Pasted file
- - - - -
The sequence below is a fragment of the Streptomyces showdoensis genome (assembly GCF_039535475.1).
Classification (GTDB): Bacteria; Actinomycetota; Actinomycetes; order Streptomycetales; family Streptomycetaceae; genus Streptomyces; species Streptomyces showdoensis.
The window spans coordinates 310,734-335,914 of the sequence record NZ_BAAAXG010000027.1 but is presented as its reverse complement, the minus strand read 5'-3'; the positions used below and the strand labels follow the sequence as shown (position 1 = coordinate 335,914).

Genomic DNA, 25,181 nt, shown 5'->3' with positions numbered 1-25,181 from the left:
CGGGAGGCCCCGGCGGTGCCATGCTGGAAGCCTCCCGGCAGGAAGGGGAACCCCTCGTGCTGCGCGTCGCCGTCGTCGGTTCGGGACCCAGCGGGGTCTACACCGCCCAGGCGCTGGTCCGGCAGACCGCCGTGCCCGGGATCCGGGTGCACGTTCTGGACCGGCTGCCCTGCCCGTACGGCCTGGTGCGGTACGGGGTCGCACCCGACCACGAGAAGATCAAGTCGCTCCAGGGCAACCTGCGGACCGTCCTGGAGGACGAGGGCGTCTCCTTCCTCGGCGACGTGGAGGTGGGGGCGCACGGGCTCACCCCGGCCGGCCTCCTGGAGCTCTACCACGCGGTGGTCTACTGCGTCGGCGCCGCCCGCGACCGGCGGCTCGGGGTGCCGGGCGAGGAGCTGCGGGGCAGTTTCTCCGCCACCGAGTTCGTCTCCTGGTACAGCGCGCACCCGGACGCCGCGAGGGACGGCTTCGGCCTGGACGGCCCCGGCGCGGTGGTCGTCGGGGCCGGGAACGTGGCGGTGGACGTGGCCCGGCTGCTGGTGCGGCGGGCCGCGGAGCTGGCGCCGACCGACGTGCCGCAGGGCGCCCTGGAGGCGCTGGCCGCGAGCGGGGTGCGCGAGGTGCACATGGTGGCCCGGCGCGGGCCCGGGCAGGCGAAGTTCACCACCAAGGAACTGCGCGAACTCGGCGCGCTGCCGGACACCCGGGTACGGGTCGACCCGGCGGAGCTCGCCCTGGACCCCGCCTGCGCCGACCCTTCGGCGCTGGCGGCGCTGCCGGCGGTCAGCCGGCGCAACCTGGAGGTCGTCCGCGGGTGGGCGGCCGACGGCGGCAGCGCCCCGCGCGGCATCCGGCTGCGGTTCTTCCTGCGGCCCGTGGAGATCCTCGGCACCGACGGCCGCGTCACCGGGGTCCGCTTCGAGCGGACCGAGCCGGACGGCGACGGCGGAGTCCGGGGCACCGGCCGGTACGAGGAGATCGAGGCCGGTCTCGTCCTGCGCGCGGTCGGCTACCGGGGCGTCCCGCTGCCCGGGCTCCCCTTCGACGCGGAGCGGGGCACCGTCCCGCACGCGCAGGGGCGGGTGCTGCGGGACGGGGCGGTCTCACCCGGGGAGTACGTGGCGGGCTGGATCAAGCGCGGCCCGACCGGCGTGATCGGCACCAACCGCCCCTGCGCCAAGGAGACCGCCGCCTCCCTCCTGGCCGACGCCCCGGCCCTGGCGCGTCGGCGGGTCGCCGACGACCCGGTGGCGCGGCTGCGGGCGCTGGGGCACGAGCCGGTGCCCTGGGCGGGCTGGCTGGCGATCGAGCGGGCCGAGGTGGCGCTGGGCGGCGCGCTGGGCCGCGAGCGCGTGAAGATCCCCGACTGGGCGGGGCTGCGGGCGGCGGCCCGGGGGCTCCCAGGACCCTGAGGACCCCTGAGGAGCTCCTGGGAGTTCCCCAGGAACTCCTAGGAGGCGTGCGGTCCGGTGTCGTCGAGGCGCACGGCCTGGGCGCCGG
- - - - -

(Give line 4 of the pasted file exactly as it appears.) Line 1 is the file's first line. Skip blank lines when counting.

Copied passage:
Genomic DNA, 25,181 nt, shown 5'->3' with positions numbered 1-25,181 from the left: